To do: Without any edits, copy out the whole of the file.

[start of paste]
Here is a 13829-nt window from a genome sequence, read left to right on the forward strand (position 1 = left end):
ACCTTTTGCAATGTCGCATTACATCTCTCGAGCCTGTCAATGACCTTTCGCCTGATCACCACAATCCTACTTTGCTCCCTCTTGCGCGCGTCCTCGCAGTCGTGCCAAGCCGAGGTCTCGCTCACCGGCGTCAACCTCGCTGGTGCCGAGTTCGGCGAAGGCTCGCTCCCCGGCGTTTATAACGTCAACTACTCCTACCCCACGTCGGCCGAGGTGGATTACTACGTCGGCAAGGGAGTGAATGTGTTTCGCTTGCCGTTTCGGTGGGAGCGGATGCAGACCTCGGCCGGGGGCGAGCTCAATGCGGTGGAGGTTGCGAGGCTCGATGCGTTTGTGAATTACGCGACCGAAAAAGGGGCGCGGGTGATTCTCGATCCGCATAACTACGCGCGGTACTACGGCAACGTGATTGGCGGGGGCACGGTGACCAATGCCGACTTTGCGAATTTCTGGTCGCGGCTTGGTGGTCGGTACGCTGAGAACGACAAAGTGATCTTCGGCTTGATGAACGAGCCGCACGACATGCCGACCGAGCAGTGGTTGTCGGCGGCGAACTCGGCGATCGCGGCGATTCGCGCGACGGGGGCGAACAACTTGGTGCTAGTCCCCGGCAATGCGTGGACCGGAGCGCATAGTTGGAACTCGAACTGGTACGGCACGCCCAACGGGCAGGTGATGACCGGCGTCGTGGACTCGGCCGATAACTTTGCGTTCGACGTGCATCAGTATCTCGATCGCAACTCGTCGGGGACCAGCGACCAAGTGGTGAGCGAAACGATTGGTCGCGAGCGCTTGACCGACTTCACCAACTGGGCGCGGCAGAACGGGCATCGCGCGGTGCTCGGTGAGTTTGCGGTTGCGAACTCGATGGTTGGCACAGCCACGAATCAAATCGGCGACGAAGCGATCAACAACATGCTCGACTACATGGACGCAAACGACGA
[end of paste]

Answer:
Here is a 13829-nt window from a genome sequence, read left to right on the forward strand (position 1 = left end):
ACCTTTTGCAATGTCGCATTACATCTCTCGAGCCTGTCAATGACCTTTCGCCTGATCACCACAATCCTACTTTGCTCCCTCTTGCGCGCGTCCTCGCAGTCGTGCCAAGCCGAGGTCTCGCTCACCGGCGTCAACCTCGCTGGTGCCGAGTTCGGCGAAGGCTCGCTCCCCGGCGTTTATAACGTCAACTACTCCTACCCCACGTCGGCCGAGGTGGATTACTACGTCGGCAAGGGAGTGAATGTGTTTCGCTTGCCGTTTCGGTGGGAGCGGATGCAGACCTCGGCCGGGGGCGAGCTCAATGCGGTGGAGGTTGCGAGGCTCGATGCGTTTGTGAATTACGCGACCGAAAAAGGGGCGCGGGTGATTCTCGATCCGCATAACTACGCGCGGTACTACGGCAACGTGATTGGCGGGGGCACGGTGACCAATGCCGACTTTGCGAATTTCTGGTCGCGGCTTGGTGGTCGGTACGCTGAGAACGACAAAGTGATCTTCGGCTTGATGAACGAGCCGCACGACATGCCGACCGAGCAGTGGTTGTCGGCGGCGAACTCGGCGATCGCGGCGATTCGCGCGACGGGGGCGAACAACTTGGTGCTAGTCCCCGGCAATGCGTGGACCGGAGCGCATAGTTGGAACTCGAACTGGTACGGCACGCCCAACGGGCAGGTGATGACCGGCGTCGTGGACTCGGCCGATAACTTTGCGTTCGACGTGCATCAGTATCTCGATCGCAACTCGTCGGGGACCAGCGACCAAGTGGTGAGCGAAACGATTGGTCGCGAGCGCTTGACCGACTTCACCAACTGGGCGCGGCAGAACGGGCATCGCGCGGTGCTCGGTGAGTTTGCGGTTGCGAACTCGATGGTTGGCACAGCCACGAATCAAATCGGCGACGAAGCGATCAACAACATGCTCGACTACATGGACGCAAACGACGA